Monthly Archives: January 2014

Best Individual Game (Batting): Mike Young

It is always special to witness an historic baseball event in person. I was at Yankee Stadium in 1985 when White Sox pitcher Tom Seaver won his 300th game. One of my friends saw Philadelphia’s Mike Schmidt hit his 500th career home run in Pittsburgh.

For the 28,361 fans in attendance at Baltimore’s Memorial Stadium on May 28, 1987 for the Orioles-Angels game, they witnessed something that had only been accomplished four times previously in major league history.

Baltimore opened up a 5-1 lead after four innings. In the bottom of the fifth, Orioles

image courtesy of marketplace.beckett.com

image courtesy of marketplace.beckett.com

fans did not realize that Mike Young’s pinch hitting appearance for DH Jim Dwyer would be essential to a Baltimore win. His production was not immediate as he struck out in his first at bat.

Leading 5-4 in the top of the ninth, California first baseman Wally Joyner led off with a home run to tie the game. Then in the top of the 10th, Gary Pettis’s RBI single gave the Angels at 6-5 lead. Thanks to Joyner and Pettis’s heroics, it allowed Young to be an extra inning hero twice.

Young led off the bottom of the 10th with a game-tying home run off DeWayne Buice to keep Baltimore alive. After a scoreless 11th inning, Pettis struck again with an RBI ground out to once more give California a one-run advantage.

But it was Young who upstaged Pettis’s two extra inning RBI’s. With Buice on the mound for his third inning of work in the bottom of the 12th, he allowed a lead off walk to Lee Lacy. Then Young sent everyone in Memorial Stadium home happy with a walk-off, two-run homer to give Baltimore an 8-7 triumph.

Young became just the fifth player in major league history to hit two home runs in extra innings. He was the last player to accomplish the feat until Philadelphia’s John Mayberry Jr. in 2013.

Rest of the 80s: The 1987 campaign turned out to be Young’s last best season. He finished the season batting .240 with 16 home runs and 39 RBI. The Orioles former first round draft pick played two more seasons with Philadelphia, Milwaukee and Cleveland. He only played in 115 games in 1988 to 1989, batting .206 with three home runs.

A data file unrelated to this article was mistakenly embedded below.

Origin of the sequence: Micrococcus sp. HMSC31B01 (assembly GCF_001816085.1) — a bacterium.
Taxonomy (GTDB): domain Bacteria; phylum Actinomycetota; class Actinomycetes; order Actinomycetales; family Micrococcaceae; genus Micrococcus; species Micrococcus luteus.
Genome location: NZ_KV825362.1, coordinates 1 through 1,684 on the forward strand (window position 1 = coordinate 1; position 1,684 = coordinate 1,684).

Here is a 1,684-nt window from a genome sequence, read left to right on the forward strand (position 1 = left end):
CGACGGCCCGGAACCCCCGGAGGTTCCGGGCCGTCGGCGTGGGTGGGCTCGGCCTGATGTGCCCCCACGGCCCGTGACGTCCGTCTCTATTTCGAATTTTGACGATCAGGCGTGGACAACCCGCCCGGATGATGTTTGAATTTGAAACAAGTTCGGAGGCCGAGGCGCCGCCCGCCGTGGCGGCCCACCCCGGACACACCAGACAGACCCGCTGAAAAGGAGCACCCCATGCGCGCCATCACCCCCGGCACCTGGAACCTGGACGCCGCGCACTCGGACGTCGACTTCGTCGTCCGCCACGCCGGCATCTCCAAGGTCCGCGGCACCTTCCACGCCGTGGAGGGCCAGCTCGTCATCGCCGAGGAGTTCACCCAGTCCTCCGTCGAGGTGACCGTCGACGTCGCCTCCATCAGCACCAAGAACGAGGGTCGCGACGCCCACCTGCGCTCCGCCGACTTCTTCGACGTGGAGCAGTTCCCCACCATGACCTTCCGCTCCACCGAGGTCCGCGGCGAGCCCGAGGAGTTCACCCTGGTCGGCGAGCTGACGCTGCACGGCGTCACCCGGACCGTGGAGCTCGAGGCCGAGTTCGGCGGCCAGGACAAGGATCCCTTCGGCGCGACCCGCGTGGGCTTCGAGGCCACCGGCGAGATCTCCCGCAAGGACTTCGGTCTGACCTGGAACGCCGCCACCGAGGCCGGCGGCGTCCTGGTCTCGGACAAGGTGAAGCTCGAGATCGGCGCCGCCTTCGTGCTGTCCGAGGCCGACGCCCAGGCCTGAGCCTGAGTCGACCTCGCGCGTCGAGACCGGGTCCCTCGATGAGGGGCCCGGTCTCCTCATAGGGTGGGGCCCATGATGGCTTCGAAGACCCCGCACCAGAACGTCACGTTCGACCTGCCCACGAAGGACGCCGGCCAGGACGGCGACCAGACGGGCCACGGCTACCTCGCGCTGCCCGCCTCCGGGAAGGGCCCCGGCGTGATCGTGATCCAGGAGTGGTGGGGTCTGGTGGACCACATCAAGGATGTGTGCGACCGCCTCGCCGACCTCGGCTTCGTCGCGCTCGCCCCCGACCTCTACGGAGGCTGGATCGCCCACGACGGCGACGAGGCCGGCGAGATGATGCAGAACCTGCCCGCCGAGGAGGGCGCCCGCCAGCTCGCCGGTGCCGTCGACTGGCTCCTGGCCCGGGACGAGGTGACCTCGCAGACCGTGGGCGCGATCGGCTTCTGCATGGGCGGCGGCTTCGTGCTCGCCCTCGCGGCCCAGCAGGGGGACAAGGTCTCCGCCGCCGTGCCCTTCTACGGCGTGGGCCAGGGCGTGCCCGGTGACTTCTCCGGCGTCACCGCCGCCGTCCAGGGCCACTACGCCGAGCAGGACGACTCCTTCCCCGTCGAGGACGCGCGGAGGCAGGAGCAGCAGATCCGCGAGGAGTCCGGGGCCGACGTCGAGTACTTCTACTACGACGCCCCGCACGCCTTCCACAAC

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Best Season (Starting Pitcher): Ron Guidry – 1985

New York Yankees starter Ron Guidry was one of the best pitchers in the late 1970s. He was 25-3 with a 1.74 ERA in the Yankees 1978 championship season. Guidry won at least 11 games in the following five seasons, including 21 victories in 1983.

Image courtesy of amazon.com

Image courtesy of amazon.com

But Yankee fans could be forgiven if they believed Guidry’s best days were behind him after going 10-11 with a career-high 4.51 ERA in 1984.

After starting 1-3 in 1985, Guidry returned to his old form with 12 straight wins (he received three no-decisions during the streak). He tossed a pair of complete game shutouts and allowed two runs or fewer in 10 of 15 starts.

Guidry also came up big down the stretch. He was 6-1 in September and October as the Yankees fell just short of the AL East Division champion Blue Jays. The 34-year old finished the season 22-6 but lost the AL Cy Young Award to Kansas City’s Bret Saberhagen.

The 1985 campaign was Guidry’s last best season. He only won 16 games over the next three seasons before retiring after the 1988 campaign.

My connection to Ron Guidry: He was the starting pitcher when I attended my first Yankees game on June 29, 1980. Guidry allowed two runs on eight hits in 6.1 innings to help lead New York to a 7-2 win over Cleveland. It was one of the Yankees 103 wins that season.

Throwing a Change Up

Hello. Considering it has been a few months since my last post, I figured it was time for an update. But like any pitcher, I shook off my catcher and decided to change things.

Thus, I’m changing the subject matter of my “Baseball History: Beyond the Stats” blog. My subject matter will still be on baseball history, but I decided to condense it to the decade of the 1980s. The decade featured a plethora of interesting players, performances and games. 

I have decided to keep the title of the blog, but that may change in the future. The subject matter will feature the best and worst of the decade. Some of the materials will include the best/worst players (at each position), regular season moments, free agent acquisitions and more.

I have a personal connection to 1980s baseball. I attended my first game, played Little League and neighborhood baseball games and waited with excitement for highlights on SportsCenter. You may remember some of the subject matter, but whether or not you lived in the 1980s, I hope you learn some things about baseball in the decade you may not have realized before.

Enjoy the baseball memories of the 1980s!